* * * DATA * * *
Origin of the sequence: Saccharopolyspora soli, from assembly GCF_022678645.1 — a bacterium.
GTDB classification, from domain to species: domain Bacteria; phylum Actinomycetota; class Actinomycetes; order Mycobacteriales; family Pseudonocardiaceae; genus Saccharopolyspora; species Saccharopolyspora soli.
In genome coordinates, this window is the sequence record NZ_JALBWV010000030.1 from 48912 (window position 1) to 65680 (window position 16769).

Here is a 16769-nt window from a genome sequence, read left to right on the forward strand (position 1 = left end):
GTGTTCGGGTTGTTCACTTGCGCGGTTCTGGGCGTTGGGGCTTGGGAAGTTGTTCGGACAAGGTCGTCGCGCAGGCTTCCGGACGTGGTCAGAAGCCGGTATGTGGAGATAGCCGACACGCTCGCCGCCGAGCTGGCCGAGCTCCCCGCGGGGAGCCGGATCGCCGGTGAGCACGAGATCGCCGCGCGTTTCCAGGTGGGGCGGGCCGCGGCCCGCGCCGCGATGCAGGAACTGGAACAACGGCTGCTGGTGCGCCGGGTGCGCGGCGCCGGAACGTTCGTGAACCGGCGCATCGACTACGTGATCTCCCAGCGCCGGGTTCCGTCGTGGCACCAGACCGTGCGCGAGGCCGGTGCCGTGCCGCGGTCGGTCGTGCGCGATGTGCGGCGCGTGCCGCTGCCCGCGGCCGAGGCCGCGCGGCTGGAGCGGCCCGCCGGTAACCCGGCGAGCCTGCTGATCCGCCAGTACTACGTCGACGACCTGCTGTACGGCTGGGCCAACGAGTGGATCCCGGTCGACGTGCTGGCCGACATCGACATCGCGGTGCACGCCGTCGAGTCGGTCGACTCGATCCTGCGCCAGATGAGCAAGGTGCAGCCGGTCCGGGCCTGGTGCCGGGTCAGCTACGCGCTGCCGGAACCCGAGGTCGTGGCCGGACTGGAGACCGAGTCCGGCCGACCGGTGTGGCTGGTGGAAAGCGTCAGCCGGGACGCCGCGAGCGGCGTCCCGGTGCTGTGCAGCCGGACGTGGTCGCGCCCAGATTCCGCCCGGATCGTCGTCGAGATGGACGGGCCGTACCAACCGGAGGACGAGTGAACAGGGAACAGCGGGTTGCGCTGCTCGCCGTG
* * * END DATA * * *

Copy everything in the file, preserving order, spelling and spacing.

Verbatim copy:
Origin of the sequence: Saccharopolyspora soli, from assembly GCF_022678645.1 — a bacterium.
GTDB classification, from domain to species: domain Bacteria; phylum Actinomycetota; class Actinomycetes; order Mycobacteriales; family Pseudonocardiaceae; genus Saccharopolyspora; species Saccharopolyspora soli.
In genome coordinates, this window is the sequence record NZ_JALBWV010000030.1 from 48912 (window position 1) to 65680 (window position 16769).

Here is a 16769-nt window from a genome sequence, read left to right on the forward strand (position 1 = left end):
GTGTTCGGGTTGTTCACTTGCGCGGTTCTGGGCGTTGGGGCTTGGGAAGTTGTTCGGACAAGGTCGTCGCGCAGGCTTCCGGACGTGGTCAGAAGCCGGTATGTGGAGATAGCCGACACGCTCGCCGCCGAGCTGGCCGAGCTCCCCGCGGGGAGCCGGATCGCCGGTGAGCACGAGATCGCCGCGCGTTTCCAGGTGGGGCGGGCCGCGGCCCGCGCCGCGATGCAGGAACTGGAACAACGGCTGCTGGTGCGCCGGGTGCGCGGCGCCGGAACGTTCGTGAACCGGCGCATCGACTACGTGATCTCCCAGCGCCGGGTTCCGTCGTGGCACCAGACCGTGCGCGAGGCCGGTGCCGTGCCGCGGTCGGTCGTGCGCGATGTGCGGCGCGTGCCGCTGCCCGCGGCCGAGGCCGCGCGGCTGGAGCGGCCCGCCGGTAACCCGGCGAGCCTGCTGATCCGCCAGTACTACGTCGACGACCTGCTGTACGGCTGGGCCAACGAGTGGATCCCGGTCGACGTGCTGGCCGACATCGACATCGCGGTGCACGCCGTCGAGTCGGTCGACTCGATCCTGCGCCAGATGAGCAAGGTGCAGCCGGTCCGGGCCTGGTGCCGGGTCAGCTACGCGCTGCCGGAACCCGAGGTCGTGGCCGGACTGGAGACCGAGTCCGGCCGACCGGTGTGGCTGGTGGAAAGCGTCAGCCGGGACGCCGCGAGCGGCGTCCCGGTGCTGTGCAGCCGGACGTGGTCGCGCCCAGATTCCGCCCGGATCGTCGTCGAGATGGACGGGCCGTACCAACCGGAGGACGAGTGAACAGGGAACAGCGGGTTGCGCTGCTCGCCGTG